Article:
Tsisit-Tallit (The Prayer Shawl)
The sons of the Samaritan communities on their workdays do not wear the holy Tsisit, lest desecration of these holy Utensils may occur. The people of Israel were commanded, “and that you are to make a distinction between the holy and the common, and between the unclean and the clean;” (Lev 10:10).
The Samaritan Garments are a white and lengthy wear, which drops down to the feet, along with lengthy sleeves. On the upper-right lapel of the garments are 22 fasteners, as a symbol to the 22 letters of the Torah. On the upper-left lapel of the garment, there are little nooses to close the garment fasteners are connected. The Samaritans wear these garments during their prayers in the synagogue, and this equalizes everyone to one level before the creator, without the individual differences of jobs, financial situations, etc’.
The priests of the community, and especially the cantors, wear another type of garment called the ‘Tsisit-Talit’. This is worn when the scrolls of the Torah are removed from the Holy Ark. This Talit is very similar to the “Big-Talit” that the Jews wear.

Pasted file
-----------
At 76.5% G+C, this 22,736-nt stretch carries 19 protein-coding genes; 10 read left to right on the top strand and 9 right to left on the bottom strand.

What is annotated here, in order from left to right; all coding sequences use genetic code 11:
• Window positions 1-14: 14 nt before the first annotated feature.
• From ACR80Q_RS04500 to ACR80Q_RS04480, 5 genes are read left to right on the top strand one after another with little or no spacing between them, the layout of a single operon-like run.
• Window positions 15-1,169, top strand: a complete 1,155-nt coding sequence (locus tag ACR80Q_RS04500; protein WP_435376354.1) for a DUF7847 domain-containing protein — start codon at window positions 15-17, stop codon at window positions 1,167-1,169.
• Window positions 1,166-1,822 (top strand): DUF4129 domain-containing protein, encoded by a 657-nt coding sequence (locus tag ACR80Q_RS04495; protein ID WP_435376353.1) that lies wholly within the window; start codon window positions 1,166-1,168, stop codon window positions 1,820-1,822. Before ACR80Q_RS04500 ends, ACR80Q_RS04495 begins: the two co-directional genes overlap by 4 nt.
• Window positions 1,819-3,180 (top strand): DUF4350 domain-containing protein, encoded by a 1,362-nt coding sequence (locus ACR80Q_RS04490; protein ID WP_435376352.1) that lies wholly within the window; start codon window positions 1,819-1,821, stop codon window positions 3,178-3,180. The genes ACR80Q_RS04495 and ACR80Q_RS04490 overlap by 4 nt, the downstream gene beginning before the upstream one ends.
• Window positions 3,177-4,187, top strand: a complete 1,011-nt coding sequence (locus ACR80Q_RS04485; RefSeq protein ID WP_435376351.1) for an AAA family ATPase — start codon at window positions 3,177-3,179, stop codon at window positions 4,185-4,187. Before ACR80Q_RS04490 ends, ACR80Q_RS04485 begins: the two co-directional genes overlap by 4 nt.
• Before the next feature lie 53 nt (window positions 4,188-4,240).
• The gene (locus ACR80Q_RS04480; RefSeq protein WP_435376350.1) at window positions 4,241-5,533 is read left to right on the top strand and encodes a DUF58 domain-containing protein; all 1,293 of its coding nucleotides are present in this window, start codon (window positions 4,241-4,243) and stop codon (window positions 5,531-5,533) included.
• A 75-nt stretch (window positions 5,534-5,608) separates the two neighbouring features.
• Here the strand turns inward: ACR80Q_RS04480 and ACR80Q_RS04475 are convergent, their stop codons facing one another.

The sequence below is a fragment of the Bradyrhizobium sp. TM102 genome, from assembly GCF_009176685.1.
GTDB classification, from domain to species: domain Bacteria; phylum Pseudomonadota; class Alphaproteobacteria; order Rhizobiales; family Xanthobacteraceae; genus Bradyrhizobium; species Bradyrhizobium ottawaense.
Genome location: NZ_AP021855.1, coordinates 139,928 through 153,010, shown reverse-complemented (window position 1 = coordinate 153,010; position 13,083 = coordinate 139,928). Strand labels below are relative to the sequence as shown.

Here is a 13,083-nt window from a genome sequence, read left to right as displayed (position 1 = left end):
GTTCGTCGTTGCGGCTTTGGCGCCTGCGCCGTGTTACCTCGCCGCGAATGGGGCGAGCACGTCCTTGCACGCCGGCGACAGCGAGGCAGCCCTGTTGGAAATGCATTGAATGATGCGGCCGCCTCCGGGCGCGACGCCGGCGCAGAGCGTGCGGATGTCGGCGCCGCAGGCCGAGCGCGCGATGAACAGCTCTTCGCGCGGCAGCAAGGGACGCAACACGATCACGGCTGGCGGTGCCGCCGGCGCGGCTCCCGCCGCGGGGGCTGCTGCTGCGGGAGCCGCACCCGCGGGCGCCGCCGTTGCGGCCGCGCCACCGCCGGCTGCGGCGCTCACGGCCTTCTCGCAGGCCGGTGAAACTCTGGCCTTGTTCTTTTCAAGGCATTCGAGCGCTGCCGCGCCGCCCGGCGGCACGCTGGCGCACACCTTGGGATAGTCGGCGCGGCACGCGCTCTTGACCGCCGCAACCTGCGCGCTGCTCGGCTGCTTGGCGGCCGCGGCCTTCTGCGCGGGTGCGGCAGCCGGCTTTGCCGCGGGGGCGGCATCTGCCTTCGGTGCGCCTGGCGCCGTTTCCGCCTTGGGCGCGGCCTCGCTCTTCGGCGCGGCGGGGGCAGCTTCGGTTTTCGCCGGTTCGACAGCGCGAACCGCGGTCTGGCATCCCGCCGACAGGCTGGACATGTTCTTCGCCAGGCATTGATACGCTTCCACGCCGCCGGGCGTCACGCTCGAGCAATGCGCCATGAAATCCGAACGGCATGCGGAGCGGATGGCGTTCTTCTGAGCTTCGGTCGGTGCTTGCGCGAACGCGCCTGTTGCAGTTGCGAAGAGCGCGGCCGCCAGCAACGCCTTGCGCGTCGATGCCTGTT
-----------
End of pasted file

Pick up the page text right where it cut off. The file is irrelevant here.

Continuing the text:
The sons of the Samaritan community, do not wear a head cover like the Jewish ‘Kipa’ (cap) used as a separation between a man to his creator. The Samaritans do have to wear a head-covering, but when entering the synagogue, or during a prayer, or when entering other holy places. Everyone who enters must put on a head-cover on his head, be they men or women. The men usually wear the crimsoned Tarbush, although, anything else can be worn. The women wear a nylon fabric. The priests of the community wear on workdays, a turban with a red strap of cloth bound around it. On the holy days they wear the turban with a white strap-cloth bound around it. The symbol of the priest’s turbans is to separate the priests as God’s servants from all the people placing them on a little higher level above the other people. As it was written; “for glory and for beauty.”